I am able to do the following in javascript:

document.querySelector('select[name="plan_type"] option')

However, how would I get the selected option? For example:

document.querySelector('select[name="plan_type"] option:selected')

(the equivalent in jquery would be: $('select[name="plan_type"] option:selected').

up vote 1 down vote accepted

We can obtain a reference to this type of element using its name:

oSelectOne = oForm.elements["select_one_element_name"];

To get the index of the selected option in the JavaScript options array of the select element, we can use the selectedIndex property of the select element object

var e =document.querySelector('select[name="plan_type"]');
var strUser = e.options[e.selectedIndex];

We can now use this index to determine the value of the selected option:

var strUser_value = e.options[index].value;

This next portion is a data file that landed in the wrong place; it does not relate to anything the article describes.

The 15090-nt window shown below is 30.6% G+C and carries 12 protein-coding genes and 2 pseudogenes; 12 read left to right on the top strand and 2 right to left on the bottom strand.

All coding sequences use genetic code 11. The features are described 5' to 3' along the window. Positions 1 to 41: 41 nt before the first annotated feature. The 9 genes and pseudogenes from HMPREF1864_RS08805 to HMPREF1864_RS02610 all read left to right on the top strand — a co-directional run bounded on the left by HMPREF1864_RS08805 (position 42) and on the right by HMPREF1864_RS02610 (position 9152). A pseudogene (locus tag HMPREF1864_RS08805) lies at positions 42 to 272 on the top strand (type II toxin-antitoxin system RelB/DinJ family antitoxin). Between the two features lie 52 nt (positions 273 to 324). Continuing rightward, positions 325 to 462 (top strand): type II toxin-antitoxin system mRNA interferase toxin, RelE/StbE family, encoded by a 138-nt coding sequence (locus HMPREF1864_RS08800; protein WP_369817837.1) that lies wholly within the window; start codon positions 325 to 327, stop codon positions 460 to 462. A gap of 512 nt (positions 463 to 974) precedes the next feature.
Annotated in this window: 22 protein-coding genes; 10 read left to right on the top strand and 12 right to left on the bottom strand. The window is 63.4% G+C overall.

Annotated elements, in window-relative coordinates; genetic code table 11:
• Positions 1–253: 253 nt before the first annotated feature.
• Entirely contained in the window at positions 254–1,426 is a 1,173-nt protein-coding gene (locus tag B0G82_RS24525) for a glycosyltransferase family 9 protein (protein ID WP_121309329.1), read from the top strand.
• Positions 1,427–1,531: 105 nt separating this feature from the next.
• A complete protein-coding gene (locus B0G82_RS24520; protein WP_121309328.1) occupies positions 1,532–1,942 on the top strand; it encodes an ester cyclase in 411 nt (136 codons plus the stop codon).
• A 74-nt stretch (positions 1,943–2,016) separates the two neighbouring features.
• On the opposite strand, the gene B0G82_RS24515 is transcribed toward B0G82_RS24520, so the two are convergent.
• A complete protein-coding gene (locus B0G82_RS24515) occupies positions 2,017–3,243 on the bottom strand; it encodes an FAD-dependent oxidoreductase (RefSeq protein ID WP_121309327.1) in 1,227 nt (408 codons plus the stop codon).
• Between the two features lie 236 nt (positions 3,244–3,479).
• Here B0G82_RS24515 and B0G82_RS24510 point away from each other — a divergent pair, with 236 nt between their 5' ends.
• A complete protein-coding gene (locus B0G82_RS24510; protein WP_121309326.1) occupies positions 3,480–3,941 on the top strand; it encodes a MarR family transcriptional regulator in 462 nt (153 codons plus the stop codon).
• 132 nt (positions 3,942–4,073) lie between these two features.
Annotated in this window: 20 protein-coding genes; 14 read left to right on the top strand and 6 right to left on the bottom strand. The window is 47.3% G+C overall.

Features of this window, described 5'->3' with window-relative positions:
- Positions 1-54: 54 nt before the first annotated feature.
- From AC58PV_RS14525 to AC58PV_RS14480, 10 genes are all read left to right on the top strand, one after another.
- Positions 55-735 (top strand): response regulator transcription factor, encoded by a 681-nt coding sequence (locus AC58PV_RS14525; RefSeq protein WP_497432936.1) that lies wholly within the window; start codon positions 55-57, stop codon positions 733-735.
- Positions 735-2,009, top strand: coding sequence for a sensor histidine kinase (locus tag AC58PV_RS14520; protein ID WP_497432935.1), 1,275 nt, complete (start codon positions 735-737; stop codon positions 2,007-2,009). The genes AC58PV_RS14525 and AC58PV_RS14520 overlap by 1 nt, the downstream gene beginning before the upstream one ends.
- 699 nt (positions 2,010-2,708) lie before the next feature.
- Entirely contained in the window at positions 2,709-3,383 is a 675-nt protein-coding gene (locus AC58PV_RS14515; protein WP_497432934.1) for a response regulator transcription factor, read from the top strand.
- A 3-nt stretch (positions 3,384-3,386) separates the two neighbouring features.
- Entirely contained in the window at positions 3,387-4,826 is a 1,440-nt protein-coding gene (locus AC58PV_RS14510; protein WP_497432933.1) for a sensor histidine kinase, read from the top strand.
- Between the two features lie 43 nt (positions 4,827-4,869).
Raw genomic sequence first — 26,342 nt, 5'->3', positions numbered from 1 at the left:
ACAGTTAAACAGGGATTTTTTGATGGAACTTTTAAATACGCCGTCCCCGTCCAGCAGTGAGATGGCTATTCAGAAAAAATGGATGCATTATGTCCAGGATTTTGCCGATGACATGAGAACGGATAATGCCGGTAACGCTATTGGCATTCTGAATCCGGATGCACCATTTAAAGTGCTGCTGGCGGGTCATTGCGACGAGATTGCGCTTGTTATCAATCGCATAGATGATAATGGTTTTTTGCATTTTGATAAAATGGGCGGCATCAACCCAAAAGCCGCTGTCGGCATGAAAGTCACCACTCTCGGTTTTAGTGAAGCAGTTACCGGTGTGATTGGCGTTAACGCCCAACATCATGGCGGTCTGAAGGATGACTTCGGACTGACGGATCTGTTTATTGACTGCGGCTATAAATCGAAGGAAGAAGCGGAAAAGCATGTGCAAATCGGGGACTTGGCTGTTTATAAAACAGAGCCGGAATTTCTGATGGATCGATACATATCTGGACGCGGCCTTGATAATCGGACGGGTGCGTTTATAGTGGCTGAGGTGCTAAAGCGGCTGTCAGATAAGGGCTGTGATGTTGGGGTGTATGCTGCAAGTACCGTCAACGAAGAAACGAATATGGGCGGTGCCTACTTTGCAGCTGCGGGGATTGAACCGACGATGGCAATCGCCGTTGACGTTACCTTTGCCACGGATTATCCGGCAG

If we needed to get the text corresponding to the selected option, we would need to use the text property of the option element, instead of the value property:

var strUser_text = e.options[index].text;

QuerySelector is meant to use css selectors on the DOM, similar to jQuery, but they don't support the pseudo selectors, read on MDN

What you can do is to take a two step approach, get the element and then get the value from that element.

Like this:

var myElement = document.querySelector('select[name="plan_type"]);
var myValue = myElement.querySelector('[selected]').value;

Other general way to do this without query selector (needs id for the element), (name would do too)

var e = document.getElementById("{id_goes_here}");
var selectedValue = e.options[e.selectedIndex].value;

The options collection returns a collection of all elements in a drop-down list. Using the property selectedIndex to get the selected option.

let options = document.querySelector('select').options;
let text = options[options.selectedIndex].text;
  • Thank you for this code snippet, which might provide some limited, immediate help. A proper explanation would greatly improve its long-term value by showing why this is a good solution to the problem and would make it more useful to future readers with other, similar questions. Please edit your answer to add some explanation, including the assumptions you’ve made. – mhodges Oct 11 at 16:16

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